Bridges over the Seine in Paris, 2. www.paris-pages.com
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List of brideges over the Seine in Paris
From Pont National in the
12/13th to Pont du Garigliano in the 15/16th there are 32 bridges over the
Seine. Here they are listed as the river flows downstream. Where two bridges
are listed at the same place the one on the south bank is listed first.
Pont de Tolbiac
Pont de Bercy
Pont Charles de Gaulle
Pont de Sully
Pont de la Tournelle to Ile Saint Louis, then
Pont Marie from Ile Saint Louis
Pont de l'Archevêché to Ile de
la Cité, Pont St-Louis between the islands, Pont Louis Philippe from Ile
Pont au Double to Ile de la Cité, then Pont
Petit Pont to Ile de la Cité, then Pont Notre Dame
St. Michel to Ile de la Cité, then Pont au
Pont des Arts
Pont du Carrousel
Pont de la Concorde
Pont des Invalides
Pont de l'Alma
Pont de Bir Hakeim
Pont de Grenelle
Pont Neuf, which means new bridge, is actually the oldest
bridge in Paris. It dates from 1578. Towards the end of the reign of Louis XVI all the houses on the briges over the Seine were pulled down. Pont Neuf was the first stone bridge in Paris, the first with pavements, and the first to be built without houses.
Pont de la Tournelle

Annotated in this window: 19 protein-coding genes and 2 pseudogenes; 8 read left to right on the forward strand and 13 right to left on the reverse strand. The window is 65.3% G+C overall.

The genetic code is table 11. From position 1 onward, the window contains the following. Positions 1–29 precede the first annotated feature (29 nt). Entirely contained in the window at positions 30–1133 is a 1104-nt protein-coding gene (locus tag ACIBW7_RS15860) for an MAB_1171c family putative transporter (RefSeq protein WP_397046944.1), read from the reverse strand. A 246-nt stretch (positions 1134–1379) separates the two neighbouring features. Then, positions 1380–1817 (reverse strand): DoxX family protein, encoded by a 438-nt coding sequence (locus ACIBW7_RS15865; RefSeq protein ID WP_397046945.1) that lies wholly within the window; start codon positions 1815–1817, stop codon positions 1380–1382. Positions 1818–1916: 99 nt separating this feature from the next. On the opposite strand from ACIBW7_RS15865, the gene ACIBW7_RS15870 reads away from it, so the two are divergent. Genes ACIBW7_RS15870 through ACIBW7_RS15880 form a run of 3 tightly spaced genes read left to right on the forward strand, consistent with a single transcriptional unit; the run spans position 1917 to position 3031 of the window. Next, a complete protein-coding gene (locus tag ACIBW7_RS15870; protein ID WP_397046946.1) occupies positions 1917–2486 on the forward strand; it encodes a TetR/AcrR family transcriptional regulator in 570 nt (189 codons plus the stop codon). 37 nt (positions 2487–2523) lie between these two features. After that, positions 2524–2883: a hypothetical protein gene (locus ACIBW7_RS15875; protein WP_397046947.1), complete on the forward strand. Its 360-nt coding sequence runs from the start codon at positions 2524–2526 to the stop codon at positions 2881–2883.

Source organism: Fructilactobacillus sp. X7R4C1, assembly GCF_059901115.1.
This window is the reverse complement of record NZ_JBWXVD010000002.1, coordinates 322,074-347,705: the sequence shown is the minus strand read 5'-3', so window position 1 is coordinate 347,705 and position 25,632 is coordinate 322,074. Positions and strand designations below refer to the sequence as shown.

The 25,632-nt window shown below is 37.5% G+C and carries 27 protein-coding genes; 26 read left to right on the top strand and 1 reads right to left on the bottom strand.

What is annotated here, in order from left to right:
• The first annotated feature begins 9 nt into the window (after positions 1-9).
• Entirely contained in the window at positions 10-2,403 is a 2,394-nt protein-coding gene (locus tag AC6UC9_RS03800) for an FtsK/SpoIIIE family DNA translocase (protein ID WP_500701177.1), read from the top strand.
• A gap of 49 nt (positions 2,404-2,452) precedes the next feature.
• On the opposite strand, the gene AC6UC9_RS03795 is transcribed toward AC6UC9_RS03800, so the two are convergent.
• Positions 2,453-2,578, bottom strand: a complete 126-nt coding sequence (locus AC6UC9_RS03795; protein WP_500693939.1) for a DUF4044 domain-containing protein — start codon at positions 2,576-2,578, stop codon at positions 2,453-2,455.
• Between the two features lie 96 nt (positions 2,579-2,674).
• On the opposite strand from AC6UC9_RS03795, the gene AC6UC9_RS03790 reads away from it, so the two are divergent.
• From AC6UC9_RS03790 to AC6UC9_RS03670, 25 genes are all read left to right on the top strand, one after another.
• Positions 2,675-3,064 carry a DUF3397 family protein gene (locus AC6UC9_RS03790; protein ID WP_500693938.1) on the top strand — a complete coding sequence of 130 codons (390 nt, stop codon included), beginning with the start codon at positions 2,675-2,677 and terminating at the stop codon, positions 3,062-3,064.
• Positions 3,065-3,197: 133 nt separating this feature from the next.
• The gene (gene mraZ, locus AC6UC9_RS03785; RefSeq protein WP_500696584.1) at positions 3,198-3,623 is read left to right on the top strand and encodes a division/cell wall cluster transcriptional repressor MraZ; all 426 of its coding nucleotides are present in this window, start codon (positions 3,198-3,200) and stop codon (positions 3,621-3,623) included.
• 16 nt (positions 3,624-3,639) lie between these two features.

Pont de la Tournelle from Ile Saint-Louis to the 5th just outside the famous restaurant Tour d'Argent. The statue on the bridge is of St. Genvieve, patron saint of Paris. On the left is a closer view of the top of the statue. It is by Paul Landowski (1875-1961), and was put in place in 1928, though the bridge dates from 1620. It marks what would have been the eastern limit of the late middle ages fortifications. Genvieve is facing east, as this is the direction Attila and the Huns were approaching Paris from when she persuaded the people not to flee. It is also the direction most invaders approach the city. However Landowski, who had fought on the Somme in WWI, would have preferred Genvieve to face Notre Dame, and to represent peace. You can get wonderful views of the back of Notre Dame from this bridge.
Pont au Double
Pont au Double, below, which connects the left bank and Ile de la Cite. When it was fist built in 1634 it had a glass gallery, and the patients from the Hotel-Dieu (the oldest hospital in Paris) used it as a nice walk between the Ile de le Cite part of the hospital and the Left Bank part of the hospital. The bridge got its name because non-patients had to pay a double farthing to cross.
Although other sources say that the name comes from horsemen having to pay double the toll of pedestrians. The present bridge dates from 1882.